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13 December 2006


MIT demonstrates InGaAs transistors that could succeed silicon

At this week’s IEEE International Electron Devices Meeting (IEDM) in San Francisco, CA, USA, the Massachusetts Institute of Technology (MIT) presented results on InGaAs-based high-electron mobility transistors (HEMTs) with thin InAlAs barrier layers that could succeed silicon in logic chips.

The increase in performance of CMOS-based ICs with shrinking of the constituent MOSFET transistors is expected to reach a limit for silicon within the next 10-15 years. “Unless we do something very radical pretty soon, the microelectronics revolution that has enriched our lives in so many different ways might come to a screeching halt,” says professor Jesus del Alamo, a member of MIT's Microsystems Technology Laboratories.

InGaAs has much higher electron mobility than silicon, but InGaAs HEMTs have previously been limited to transistor gate lengths of about 100nm. But using the capabilities of MIT’s Microsystems Technology Laboratories, Scanning-Electron-Beam Lithography Facility and the Nanostructures Laboratory, del Alamo’s group fabricated In0.7Ga0.3As quantum-well HEMT transistors on InP substrates using a thinner InAlAs barrier layer than before, allowing devices with a length of just 60nm size (similar to the most advanced 65nm silicon technology available). The devices can carry 2.5 times more current than state-of-the-art silicon devices and provide high performance at supply voltages as low as 0.5V. Del Alamo says that one reason for the performance of the transistors is the high quality of the epitaxial material, grown by epiwafer foundry MBE Technology of Singapore.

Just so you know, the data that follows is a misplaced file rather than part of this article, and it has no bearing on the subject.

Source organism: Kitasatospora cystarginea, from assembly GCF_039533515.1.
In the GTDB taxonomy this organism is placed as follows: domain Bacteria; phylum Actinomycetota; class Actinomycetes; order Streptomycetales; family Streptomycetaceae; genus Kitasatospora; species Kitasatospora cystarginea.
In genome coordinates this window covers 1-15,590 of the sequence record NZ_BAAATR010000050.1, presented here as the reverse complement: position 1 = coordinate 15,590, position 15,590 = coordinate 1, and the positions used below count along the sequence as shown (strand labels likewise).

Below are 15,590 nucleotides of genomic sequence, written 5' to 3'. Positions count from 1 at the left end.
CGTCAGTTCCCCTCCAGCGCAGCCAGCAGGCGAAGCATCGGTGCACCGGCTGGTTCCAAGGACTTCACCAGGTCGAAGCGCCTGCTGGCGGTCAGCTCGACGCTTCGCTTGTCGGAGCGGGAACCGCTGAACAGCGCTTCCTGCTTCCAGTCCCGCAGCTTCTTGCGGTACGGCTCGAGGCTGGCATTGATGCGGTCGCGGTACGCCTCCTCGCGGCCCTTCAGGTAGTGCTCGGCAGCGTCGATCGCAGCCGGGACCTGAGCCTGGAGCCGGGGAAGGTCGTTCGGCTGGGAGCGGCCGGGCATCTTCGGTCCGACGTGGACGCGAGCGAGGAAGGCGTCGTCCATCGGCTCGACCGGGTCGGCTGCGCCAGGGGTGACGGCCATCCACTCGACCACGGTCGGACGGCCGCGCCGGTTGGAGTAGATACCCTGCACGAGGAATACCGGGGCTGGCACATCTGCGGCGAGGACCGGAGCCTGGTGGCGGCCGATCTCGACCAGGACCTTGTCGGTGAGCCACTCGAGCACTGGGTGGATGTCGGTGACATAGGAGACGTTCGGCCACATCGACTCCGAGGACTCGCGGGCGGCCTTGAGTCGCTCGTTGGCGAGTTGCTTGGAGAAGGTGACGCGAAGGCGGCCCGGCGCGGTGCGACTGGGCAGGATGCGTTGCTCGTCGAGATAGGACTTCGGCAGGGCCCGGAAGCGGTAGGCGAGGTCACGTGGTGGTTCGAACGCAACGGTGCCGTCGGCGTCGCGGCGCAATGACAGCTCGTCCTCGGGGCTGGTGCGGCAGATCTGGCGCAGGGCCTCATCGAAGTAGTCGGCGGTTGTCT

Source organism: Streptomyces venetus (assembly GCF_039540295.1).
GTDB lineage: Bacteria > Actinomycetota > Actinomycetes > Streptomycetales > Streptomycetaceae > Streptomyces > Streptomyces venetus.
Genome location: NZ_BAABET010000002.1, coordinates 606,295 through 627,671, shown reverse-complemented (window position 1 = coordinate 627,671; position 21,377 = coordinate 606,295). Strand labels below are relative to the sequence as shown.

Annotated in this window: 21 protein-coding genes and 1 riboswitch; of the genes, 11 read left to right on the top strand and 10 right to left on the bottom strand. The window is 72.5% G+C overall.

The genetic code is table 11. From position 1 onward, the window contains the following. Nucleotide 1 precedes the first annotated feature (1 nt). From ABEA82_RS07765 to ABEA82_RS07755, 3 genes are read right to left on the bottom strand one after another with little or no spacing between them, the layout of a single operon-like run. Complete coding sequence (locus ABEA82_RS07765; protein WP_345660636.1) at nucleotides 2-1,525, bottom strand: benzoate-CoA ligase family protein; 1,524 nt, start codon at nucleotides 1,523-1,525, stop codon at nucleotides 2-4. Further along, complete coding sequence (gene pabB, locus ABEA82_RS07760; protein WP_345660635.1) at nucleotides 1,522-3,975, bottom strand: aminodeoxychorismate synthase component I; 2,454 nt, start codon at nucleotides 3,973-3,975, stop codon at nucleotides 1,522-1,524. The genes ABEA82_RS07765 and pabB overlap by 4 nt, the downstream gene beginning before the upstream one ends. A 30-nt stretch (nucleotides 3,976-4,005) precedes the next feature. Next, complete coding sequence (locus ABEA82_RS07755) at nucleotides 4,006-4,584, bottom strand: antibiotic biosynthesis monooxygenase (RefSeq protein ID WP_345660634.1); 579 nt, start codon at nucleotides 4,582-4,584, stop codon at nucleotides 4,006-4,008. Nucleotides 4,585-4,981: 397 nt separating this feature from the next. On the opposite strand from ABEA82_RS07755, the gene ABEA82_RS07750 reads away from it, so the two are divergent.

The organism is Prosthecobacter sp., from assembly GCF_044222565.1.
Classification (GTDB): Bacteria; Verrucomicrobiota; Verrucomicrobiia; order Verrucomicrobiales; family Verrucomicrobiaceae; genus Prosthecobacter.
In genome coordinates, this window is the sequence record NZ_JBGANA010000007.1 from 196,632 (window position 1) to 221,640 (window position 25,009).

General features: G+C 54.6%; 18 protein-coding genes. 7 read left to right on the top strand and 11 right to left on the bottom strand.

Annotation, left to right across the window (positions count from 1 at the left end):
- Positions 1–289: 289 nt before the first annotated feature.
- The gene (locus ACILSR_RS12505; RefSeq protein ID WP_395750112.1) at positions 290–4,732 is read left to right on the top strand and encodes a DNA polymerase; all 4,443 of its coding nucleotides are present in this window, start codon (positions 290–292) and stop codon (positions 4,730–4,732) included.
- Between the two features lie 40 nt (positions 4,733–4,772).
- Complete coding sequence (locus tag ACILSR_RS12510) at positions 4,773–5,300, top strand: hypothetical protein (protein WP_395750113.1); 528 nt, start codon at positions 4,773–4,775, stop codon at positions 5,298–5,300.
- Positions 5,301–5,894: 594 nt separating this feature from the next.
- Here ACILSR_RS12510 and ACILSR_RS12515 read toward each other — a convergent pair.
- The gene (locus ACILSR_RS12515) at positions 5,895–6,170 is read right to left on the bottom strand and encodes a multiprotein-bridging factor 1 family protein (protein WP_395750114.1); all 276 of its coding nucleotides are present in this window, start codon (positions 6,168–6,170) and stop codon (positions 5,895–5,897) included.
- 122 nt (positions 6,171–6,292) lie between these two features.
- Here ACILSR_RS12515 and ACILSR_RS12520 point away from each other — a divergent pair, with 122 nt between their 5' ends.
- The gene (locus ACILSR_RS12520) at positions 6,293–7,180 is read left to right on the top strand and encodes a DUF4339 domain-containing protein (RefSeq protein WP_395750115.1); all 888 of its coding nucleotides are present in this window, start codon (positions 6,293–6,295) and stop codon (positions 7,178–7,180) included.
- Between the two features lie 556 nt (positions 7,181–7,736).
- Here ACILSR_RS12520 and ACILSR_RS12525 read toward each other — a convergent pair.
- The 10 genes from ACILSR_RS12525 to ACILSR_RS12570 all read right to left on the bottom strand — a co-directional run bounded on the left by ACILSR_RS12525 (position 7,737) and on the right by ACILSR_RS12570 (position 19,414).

The results were described as ‘a very important research milestone’ by Robert Chau, senior fellow and director of transistor research and nanotechnology at Intel, one of the sponsors of the research (along with Microelectronics Advanced Research Corp).

However, Del Alamo notes that InGaAs transistor technology is still in its infancy. Challenges include manufacturing transistors in large quantities, because InGaAs is more prone to breakage than silicon. But del Alamo expects prototype InGaAs microdevices at the required dimensions to be developed over the next two years and the technology to take off in a decade or so. "With more work, this semiconductor technology could greatly surpass silicon," he adds.